Why not all iPhones are the same everywhere

Depending on the country where you plan to buy an iPhone, the difference in models can range from mildly inconvenient to making it downright unusable for your needs. For example, if you buy an iPhone in Japan, you'll need to know that the shutter sound when taking photos with the camera can't be muted when you're in the country, no matter what SIM card you are using. Thankfully, some users with Japan-made iPhones have reported that with iOS 15, you'll be able to turn off the shutter sound when you're not physically in Japan and are using a foreign SIM card. That being said, if you can't live with the shutter on forever, it's not recommended to buy an iPhone from Japan if you're buying an older model that can't be updated to iOS 15.

If you're a frequent traveler and rely on eSIMs to get by, you may not want to purchase an iPhone from Hong Kong, Macau, or the Chinese mainland, where select iPhone models can only accommodate dual nano-SIM cards. However, some people may not think of this as a deal-breaker, especially if you prefer to use Wi-Fi sticks instead when you travel. If it's your first time going abroad and you're unsure what option is best for you, you can check out our guide for deciding whether you should use an eSIM or Wi-Fi stick for traveling.

Tips for buying iPhones abroad

Unless you plan to stay in that country for long periods, don't buy a brand new iPhone as part of a plan from a carrier abroad. In many cases, it will be locked to its service provider until the contract expires, preventing you from using your local sim back in your home country. If you try to run away, they can still remotely disable your iPhone's ability to connect to any carrier.

When buying secondhand iPhones abroad, try to stick to reputable sellers or chain retailers with proven reviews from other travelers. Unlike buying from sidewalk vendors, big retailers have some accountability if there's an issue, are less likely to have stolen, and will likely have better return policies. While you're at it, you should also consider official Apple refurbished products. If possible, try to get a sense of pricing in the country both from other local retailers or online before committing. After all, your city may have similar deals as well.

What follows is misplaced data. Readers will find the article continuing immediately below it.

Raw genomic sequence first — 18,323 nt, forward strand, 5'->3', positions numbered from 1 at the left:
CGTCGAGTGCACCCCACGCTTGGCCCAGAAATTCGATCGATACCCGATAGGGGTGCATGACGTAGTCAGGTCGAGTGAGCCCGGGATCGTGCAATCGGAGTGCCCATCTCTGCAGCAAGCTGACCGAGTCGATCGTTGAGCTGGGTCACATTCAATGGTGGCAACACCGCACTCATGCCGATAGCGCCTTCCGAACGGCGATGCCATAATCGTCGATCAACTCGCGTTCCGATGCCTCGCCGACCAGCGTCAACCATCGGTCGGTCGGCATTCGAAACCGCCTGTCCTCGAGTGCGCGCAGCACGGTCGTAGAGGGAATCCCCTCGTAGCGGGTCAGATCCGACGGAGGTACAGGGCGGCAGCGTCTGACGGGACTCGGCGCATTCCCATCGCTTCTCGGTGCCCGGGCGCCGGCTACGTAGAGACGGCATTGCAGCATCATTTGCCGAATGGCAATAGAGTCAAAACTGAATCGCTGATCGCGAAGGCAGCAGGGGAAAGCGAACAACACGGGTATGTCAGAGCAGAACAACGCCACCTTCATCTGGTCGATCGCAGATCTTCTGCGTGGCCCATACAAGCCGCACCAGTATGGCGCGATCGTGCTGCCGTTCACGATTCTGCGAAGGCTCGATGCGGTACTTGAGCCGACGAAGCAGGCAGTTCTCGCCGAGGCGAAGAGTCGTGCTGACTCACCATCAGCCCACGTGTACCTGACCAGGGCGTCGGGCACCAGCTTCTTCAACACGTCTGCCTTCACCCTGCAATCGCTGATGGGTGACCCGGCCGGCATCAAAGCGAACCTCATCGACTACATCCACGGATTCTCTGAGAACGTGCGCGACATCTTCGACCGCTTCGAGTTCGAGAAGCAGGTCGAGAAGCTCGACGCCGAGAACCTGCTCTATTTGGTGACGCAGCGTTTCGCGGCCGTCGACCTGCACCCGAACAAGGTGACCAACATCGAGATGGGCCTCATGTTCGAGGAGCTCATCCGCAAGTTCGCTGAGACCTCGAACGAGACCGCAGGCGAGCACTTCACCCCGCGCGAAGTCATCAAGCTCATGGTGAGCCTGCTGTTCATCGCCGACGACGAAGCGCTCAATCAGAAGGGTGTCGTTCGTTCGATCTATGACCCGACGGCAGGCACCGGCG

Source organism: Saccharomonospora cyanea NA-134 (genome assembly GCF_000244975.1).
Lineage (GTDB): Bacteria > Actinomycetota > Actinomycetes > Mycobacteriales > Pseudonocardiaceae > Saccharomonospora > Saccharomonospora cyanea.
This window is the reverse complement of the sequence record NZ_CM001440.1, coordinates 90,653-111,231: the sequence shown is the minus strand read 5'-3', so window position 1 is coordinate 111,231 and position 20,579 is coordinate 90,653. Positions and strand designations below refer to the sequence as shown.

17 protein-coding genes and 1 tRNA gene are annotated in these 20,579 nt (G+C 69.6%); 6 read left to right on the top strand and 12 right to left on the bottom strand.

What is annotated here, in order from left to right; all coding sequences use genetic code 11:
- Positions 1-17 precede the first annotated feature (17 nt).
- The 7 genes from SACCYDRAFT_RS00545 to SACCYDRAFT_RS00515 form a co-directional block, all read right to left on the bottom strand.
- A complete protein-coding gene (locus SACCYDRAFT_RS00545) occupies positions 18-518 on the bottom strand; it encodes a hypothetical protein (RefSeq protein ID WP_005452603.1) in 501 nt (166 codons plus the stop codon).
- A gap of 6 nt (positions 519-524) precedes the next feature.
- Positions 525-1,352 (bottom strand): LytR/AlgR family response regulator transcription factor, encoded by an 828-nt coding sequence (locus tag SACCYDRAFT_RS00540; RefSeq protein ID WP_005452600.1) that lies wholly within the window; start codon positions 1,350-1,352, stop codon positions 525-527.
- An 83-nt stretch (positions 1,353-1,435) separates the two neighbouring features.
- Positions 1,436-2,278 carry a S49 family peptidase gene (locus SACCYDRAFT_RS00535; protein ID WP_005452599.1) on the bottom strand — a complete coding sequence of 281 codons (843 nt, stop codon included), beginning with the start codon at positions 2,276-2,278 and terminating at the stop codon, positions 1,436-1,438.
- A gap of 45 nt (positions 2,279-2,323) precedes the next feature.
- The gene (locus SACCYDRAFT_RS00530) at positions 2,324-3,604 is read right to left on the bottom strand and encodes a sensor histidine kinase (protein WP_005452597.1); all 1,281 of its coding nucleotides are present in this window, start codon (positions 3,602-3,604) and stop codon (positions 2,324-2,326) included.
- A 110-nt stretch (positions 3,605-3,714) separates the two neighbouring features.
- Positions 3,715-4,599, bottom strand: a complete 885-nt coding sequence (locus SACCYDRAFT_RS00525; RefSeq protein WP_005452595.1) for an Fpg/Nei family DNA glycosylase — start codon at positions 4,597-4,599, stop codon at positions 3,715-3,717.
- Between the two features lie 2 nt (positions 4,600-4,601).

And of course, test the iPhone thoroughly, including hardware, software, and carrier access. If your lifestyle is relatively tame and you seldom travel to the covered countries, you may not feel the need to get additional insurance. However, if you break your phone often, you'll want to factor the cost of insurance when computing if it's cheaper to buy an iPhone abroad or not.

Warranty coverage for iPhones bought abroad

Unfortunately, even if you do buy from an authorized Apple retailer, its one-year limited warranty will only be covered in the country wherein you purchased your device. Additionally, the option to return or exchange your iPhone will depend on the consumer protection laws of that country, as well as the specific retailer. Thankfully, while Apple Care+ has pros and cons, it also has international serviceability. Although that doesn't cover everything, like if your iPhone gets damaged from third-party accessories like wires or plugs, so you might want to consider alternative insurance plans for your needs.

On the other hand, if you do avail of the Apple Care+ Theft and Loss Coverage, you can claim for incidents twice, annually. You can even receive a replacement phone via mail in countries where this plan is offered (if you meet certain criteria and willing to pay the $149 added service fee). As of this writing, there are 18 countries including the United States that offer Apple Care+ iPhone Theft & Loss Coverage. Depending on what iPhone model you own, the cost of this kind of global protection can be as low as $7.49 monthly for iPhone SE (3rd gen) to $13.49 for the higher-end models, like the iPhone 15 Pro or iPhone 15 Pro Max. Alternatively, you can opt for fixedterm, two-year plan, which can be significantly cheaper in the long run.